For every mistake you make that allows a dog to pee or poop in the house (and they are your mistakes, not his) it will continue to delay his house training. Dogs don't get after the fact information. Take him out and praise him for pooping and/or peeing outside where you want him to go. Give him a treat for doing it right. Stay with him outside until he's done everything you think he should be doing outside at that time.

And loose the pee pads. Do you understand what they are training him to do? They are training him the going in the house is OK. I think even trying to train toy breeds to use pee pads is at best unsanitary and at worst disgusting but they are hopeless for dogs the size Dobes--even as puppies.

At this point you aren't having a lot of success because you are giving that puppy very mixed messages when it comes to where you want him to pee and poop.

And if you want him to tell you when he has to go out you'll have to teach him that too. One of the pretty easy methods is with a bell on a string at the door where you take him outside. Take him to the door and ask him if he needs to go out...open the door, ring the bell, stay out there until he pees or whatever and then come back in. Do that every time. Puppies catch on quick if you are absolutely consistent when it comes to training. They learn quickly to ring the bell when they need to go out (or sometimes if they want to go out)--just make sure the string is long enough for the puppy to reach the bell.

Good luck--you just need to be more consistent and he'll catch on.
 

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I felt like potty training was taking a long time with our pup too in the early stages and we finally made good progress when I tightened the schedule down. I fed at set times each day, 7:30am, noon and 5pm. I also took up the water after 7pm, as we were having our issues in the evening mainly. I had set crate time too, one morning session and one afternoon session, in the crate for bedtime at 9pm (I too her out at 11pm when we went to bed and then returned her to the crate). I took her out every hour, and walked her to where I wanted her to go. I would say "go potty" just as she started to go and then praise her as she finished (you could give a treat at the second of completion). If I could not have my eyes on her, she had to be in her crate. The other thing I did was put bells at the door and I would take her paw and hit the bells while saying "outside", then open the door and lead her out. She now rings the bells when she needs out. It was a lot of work, but it paid off and she is dependable in the house now...now we are working on counter surfing :)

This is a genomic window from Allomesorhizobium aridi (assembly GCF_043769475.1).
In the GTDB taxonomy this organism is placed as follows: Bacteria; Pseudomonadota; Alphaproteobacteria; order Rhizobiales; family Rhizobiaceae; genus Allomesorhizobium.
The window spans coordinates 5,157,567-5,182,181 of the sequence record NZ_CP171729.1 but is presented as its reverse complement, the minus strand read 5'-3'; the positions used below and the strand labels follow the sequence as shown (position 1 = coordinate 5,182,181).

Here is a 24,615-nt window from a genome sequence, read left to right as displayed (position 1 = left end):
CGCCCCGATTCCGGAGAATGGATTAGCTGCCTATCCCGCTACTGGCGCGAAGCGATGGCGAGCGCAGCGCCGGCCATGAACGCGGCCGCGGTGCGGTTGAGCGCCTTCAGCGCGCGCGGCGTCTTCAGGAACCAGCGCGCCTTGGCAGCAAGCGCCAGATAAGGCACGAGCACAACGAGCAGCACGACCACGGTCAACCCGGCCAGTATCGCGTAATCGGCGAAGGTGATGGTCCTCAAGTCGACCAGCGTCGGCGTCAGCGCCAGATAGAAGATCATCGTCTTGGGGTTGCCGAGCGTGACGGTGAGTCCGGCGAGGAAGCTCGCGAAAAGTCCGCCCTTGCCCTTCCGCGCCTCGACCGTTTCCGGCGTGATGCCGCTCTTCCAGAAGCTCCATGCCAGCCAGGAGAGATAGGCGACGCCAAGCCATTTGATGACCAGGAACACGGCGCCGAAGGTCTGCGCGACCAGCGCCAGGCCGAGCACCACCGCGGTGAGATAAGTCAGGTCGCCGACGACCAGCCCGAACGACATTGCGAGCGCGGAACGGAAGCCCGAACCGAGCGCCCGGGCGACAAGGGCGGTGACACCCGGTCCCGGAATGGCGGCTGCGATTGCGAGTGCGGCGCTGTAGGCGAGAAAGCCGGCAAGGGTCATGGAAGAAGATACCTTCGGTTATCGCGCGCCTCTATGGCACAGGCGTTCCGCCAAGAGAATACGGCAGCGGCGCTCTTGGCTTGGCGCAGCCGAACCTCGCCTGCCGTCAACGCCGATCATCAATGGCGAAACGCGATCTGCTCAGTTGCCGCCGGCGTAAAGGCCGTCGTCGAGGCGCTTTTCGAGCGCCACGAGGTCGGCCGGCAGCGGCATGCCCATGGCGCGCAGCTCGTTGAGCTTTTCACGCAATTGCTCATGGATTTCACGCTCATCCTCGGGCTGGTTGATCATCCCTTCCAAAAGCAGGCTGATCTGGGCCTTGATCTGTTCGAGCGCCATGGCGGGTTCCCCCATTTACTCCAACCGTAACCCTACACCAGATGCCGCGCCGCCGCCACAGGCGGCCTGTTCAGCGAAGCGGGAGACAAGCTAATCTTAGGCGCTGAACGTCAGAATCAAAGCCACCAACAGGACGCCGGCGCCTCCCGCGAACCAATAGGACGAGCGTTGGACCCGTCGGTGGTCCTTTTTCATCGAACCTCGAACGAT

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Put a leash on the puppy--attach the leash to you. Take the puppy outside every hour. When the puppy comes in he should be attached to you so that he can't go around any corners and pee of poop. If he's not attached to you he should as Kevin K said, be in a crate.

For every mistake you make that allows a dog to pee or poop in the house (and they are your mistakes, not his) it will continue to delay his house training. Dogs don't get after the fact information. Take him out and praise him for pooping and/or peeing outside where you want him to go. Give him a treat for doing it right. Stay with him outside until he's done everything you think he should be doing outside at that time.

And loose the pee pads. Do you understand what they are training him to do? They are training him the going in the house is OK. I think even trying to train toy breeds to use pee pads is at best unsanitary and at worst disgusting but they are hopeless for dogs the size Dobes--even as puppies.

At this point you aren't having a lot of success because you are giving that puppy very mixed messages when it comes to where you want him to pee and poop.

And if you want him to tell you when he has to go out you'll have to teach him that too. One of the pretty easy methods is with a bell on a string at the door where you take him outside. Take him to the door and ask him if he needs to go out...open the door, ring the bell, stay out there until he pees or whatever and then come back in. Do that every time. Puppies catch on quick if you are absolutely consistent when it comes to training. They learn quickly to ring the bell when they need to go out (or sometimes if they want to go out)--just make sure the string is long enough for the puppy to reach the bell.

Good luck--you just need to be more consistent and he'll catch on.
 

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Also try keeping him, going to the same spot and he will smell his own stuff. It seems dogs love smelling their stuff and it makes then go faster, lol. so keep some turd grenades in one area for now till he catches on. Later on, it makes cleanup easy if he continues to goto the same area.

Dobebug has some great suggestions.
Crating is the way to go and a set schedule.
Patience and a routine will get you there.